The Layton City Council, acting as the Municipal Building Authority, approved a budget Thursday calling for the sale of just over $7 million in bonds in 1989 to build municipal and court buildings
Plans for the $6.8 million, two-building complex were approved after a public hearing at the council's meeting Jan. 4.The council issued $5 million in short-term bonds last August and then reinvested the funds, generating $855,000 in interest. That money has been used by the council to pay architect's and legal fees as it studied the city's needs and drew up site plans.
Those bonds come due in August 1990, City Recorder Steve Ashby said, and will probably be paid off.
To generate the money needed to build the new city hall and court building, Ashby said $7,029,820 in revenue bonds will probably be issued in the next few months.
The council has indicated it will issue revenue bonds rather than call a bond election to sell general obligation bonds to finance the project.
That stance has drawn opposition from Councilman Gerald Nebeker, who voted against forming the building authority and Thursday night cast the lone dissenting vote against the authority's proposed budget.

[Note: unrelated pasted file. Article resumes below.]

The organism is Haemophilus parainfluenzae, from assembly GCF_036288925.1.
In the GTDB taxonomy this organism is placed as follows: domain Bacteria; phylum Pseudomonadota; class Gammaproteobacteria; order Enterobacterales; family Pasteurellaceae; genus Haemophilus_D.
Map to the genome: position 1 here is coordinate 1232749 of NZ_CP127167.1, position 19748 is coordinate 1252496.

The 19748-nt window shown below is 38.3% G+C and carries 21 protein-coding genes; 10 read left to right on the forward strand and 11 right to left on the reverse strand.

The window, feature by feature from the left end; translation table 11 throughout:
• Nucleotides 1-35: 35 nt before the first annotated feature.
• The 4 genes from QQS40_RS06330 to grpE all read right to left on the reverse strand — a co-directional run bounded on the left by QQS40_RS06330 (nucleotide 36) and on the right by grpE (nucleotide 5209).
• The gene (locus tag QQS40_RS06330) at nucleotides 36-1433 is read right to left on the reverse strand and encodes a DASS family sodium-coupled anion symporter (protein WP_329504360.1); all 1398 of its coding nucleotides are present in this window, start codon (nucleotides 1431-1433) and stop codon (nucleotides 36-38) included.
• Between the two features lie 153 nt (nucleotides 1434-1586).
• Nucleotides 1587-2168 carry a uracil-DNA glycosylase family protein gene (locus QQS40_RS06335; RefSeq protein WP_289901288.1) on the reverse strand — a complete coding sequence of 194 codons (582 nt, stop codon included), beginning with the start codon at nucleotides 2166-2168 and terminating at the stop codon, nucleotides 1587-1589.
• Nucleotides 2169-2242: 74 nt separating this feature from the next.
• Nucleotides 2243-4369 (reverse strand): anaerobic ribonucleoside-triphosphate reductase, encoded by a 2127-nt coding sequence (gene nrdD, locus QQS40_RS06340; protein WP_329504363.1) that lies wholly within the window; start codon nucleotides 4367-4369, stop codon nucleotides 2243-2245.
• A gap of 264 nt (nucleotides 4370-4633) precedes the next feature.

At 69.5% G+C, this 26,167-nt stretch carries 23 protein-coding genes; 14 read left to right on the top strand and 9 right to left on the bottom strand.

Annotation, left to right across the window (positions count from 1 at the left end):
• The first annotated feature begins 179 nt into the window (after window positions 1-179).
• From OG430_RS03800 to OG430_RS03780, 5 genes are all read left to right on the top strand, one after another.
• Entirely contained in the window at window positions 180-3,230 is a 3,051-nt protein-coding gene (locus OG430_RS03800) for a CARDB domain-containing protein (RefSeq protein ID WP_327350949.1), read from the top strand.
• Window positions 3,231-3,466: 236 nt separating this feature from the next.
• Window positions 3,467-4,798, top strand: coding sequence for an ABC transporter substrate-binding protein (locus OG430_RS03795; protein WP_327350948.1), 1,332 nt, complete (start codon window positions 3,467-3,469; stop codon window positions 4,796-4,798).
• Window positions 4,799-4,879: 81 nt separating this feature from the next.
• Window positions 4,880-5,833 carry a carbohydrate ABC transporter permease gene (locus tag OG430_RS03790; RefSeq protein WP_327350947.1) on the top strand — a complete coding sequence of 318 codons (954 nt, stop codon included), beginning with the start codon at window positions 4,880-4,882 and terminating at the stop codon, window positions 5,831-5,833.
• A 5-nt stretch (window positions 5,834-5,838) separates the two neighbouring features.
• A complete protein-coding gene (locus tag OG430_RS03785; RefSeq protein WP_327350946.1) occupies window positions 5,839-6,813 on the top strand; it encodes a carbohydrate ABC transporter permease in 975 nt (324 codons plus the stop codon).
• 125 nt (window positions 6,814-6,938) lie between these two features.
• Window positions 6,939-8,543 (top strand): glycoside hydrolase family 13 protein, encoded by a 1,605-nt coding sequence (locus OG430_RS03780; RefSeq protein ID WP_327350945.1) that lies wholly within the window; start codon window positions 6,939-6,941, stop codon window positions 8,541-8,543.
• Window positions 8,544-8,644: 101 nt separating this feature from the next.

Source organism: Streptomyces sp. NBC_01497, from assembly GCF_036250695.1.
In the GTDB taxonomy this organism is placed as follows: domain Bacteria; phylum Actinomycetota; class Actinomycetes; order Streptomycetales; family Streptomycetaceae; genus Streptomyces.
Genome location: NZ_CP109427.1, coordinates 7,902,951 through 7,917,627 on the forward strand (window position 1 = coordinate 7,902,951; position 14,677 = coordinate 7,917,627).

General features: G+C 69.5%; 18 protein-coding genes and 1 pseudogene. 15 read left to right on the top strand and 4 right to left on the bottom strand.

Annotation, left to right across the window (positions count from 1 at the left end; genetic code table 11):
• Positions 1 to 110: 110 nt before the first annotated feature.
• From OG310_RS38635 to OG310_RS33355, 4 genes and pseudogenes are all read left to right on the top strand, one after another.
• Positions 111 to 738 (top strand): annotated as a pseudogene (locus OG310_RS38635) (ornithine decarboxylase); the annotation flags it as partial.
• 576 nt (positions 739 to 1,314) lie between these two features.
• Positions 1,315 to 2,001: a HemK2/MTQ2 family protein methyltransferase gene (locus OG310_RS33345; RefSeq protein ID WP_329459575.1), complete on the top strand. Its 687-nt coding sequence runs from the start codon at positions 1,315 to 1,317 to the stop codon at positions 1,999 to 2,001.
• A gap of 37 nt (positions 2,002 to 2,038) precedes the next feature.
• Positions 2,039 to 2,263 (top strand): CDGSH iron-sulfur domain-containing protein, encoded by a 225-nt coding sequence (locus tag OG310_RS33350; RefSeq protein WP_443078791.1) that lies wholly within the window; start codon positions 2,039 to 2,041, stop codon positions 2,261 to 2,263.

In addition to approving the tentative budget, the council set a Feb. 2 public hearing date and final vote on it.
According to the tentative budget passed Thursday, the two bond issues and the interest generated on the short-term bonds will generate $12,884,820 in revenue for the city.
The council plans to repay the $5 million in short-term bonds, budgeting $6,872,379 for the construction of the two buildings. Of the rest of the money, $25,000 will go for a new computer and telephone system.
Issuing the bonds also costs money, including $180,000 for underwriters fees, $63,000 for bond counsel, $23,841 for printing and having the bonds rated, and $70,000 for bond insurance.
The building authority also set aside $2,700 for miscellaneous and office expenses.
The council has not decided how the long-term construction bonds will be paid off. The city has $1.8 million set aside to help pay for the construction, Ashby said.
The council could use that money to make the first few bond payments, pay a lump sum, or spread the payments out. At the Jan. 4 public hearing on the construction project, Mayor Richard McKenzie refused to rule out a tax increase to pay for the construction.